*** Remember, with many exam boards, formulae will be given to you in the exam. However,
you need to know how to apply the formulae and learning them (especially the
simpler ones) will help you in the exam. ***
A prism is a shape with a
constant cross section, in other words the crosssection looks the same anywhere
along the length of the solid (examples: cylinder, cuboid).
The volume of a prism = the area of the crosssection ×
the length. So, for example, the volume of a cylinder = pr² × length.
Areas (see also: shapes)

The area of a triangle = half × base × height (there is also
an alternative formula
which uses one of the angles).

The area of a circle = pr² (r is the radius of the circle)

The area of a parallelogram = base × height

Area of a trapezium = half × (sum of the parallel sides) ×
the distance between them [ 1/2(a+b)d ].
Spheres
Volume: 4/3pr³ Surface area: 4pr²
Cylinder
Curved surface area: 2prh Volume: pr²h
Pyramid
Volume = 1/3 × area of base × perpendicular height (=1/3pr²h for circular based pyramid).
Cone
Curved surface area: prl (l is the "slant height",
i.e. the distance from the edge of the base to the top) Volume: 1/3pr²h (h is perpendicular height)
WHEN
USING FORMULAE FOR AREA AND VOLUME IT IS NECESSARY THAT ALL MEASUREMENTS ARE IN
THE SAME UNITS.
Units
1 kilometre (km) = 1000 m 1 metre (m) = 100cm 1
centimetre (cm) = 10mm 1 litre = 1000 cm³ 1 hectare = 10 000 m² 1
kilogram (kg) = 1000g (grams)
When working with lengths try to use metres
if possible and when working with mass, use kilograms.
1cm² = 100mm²
(10mm × 10mm) 1cm³ = 1000mm³ (10mm × 10mm × 10mm)
Ratios of Lengths, Areas and Volumes
Imagine two squares, one with sides of length 3cm and one
with sides of length 6cm. The ratio of these lengths is 3 : 6 (= 1 : 2). The
area of the first is 9cm and the area of the second is 36cm. The ratio of these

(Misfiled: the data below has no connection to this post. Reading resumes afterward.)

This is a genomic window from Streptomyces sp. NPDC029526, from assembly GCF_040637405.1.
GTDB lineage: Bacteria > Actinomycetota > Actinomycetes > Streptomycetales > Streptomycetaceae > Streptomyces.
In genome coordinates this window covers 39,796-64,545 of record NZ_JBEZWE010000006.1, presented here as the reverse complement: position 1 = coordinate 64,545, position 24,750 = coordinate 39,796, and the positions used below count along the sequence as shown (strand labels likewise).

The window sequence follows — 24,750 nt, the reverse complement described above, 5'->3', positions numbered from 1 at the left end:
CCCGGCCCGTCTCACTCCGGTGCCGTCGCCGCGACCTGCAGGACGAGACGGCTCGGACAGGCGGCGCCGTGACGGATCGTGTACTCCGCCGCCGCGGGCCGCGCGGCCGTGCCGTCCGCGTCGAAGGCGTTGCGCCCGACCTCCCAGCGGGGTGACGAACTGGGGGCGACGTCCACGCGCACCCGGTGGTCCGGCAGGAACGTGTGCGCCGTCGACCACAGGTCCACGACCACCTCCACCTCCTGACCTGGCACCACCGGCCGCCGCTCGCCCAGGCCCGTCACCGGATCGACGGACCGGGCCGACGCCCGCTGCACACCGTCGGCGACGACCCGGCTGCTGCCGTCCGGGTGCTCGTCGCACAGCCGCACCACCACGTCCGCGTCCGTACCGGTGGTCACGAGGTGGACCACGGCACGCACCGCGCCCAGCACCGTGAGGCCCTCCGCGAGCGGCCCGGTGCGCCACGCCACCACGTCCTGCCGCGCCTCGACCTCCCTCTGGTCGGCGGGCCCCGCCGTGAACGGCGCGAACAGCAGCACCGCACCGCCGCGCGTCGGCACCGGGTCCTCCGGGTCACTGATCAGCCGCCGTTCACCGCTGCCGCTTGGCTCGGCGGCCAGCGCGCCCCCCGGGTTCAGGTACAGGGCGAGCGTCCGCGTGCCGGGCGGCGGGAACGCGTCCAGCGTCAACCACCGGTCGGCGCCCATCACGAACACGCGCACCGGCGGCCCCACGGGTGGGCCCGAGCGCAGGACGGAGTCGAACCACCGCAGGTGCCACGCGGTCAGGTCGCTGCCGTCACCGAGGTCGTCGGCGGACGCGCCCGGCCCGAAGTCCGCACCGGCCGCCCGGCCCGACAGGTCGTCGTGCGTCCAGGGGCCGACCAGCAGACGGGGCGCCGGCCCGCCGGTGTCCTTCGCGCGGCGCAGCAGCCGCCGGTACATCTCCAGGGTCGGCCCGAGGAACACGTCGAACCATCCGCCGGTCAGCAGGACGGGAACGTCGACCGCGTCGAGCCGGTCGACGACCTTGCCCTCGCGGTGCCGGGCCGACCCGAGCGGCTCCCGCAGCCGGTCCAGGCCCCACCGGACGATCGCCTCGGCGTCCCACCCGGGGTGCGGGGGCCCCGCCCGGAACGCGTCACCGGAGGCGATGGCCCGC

areas is 9 : 36 (= 1 : 4) . In general, if the ratio of two lengths (of
similar shapes) is a : b, the ratio of their areas is a² : b² . The ratio of
their volumes is a³ : b³ . This is why the ratio of the length of a mm to a
cm is 1:10 (there are 10mm in a cm). The ratio of their areas (i.e. mm² to cm²)
is 1:10² (there are 100mm² in a cm²) and the ratio of their volumes (mm³ to cm³)
is 1:10³ (there are 1000mm² in a cm²).
Dimensions
Lines have one dimension, areas have two dimensions and volumes have three.
Therefore if you are asked to choose a formula for the volume of an object from
a list, you will know that it is the one with three dimensions.
Example
The letters r, l, a and b represent lengths. From the
following, tick the three which represent volumes.
pr²l 2pr² 4pr³ abrl abl/r 3(a² + b²)r prl
NB: Numbers are dimensionless so
ignore p, 2, 4 and 3. The first has
three dimensions, since it is r × r × l. The second has two dimensions (r ×
r). The third has three dimensions (r × r × r). etc. 3(a² + b²)r is the
third formula with three dimensions. The expanded version of this formula is
3a²r + 3b²r and 3 dimensions + 3 dimensions = 3 dimensions (the dimension can
only be increased or reduced by multiplication or division).
Copyright © Matthew Pinkney 2003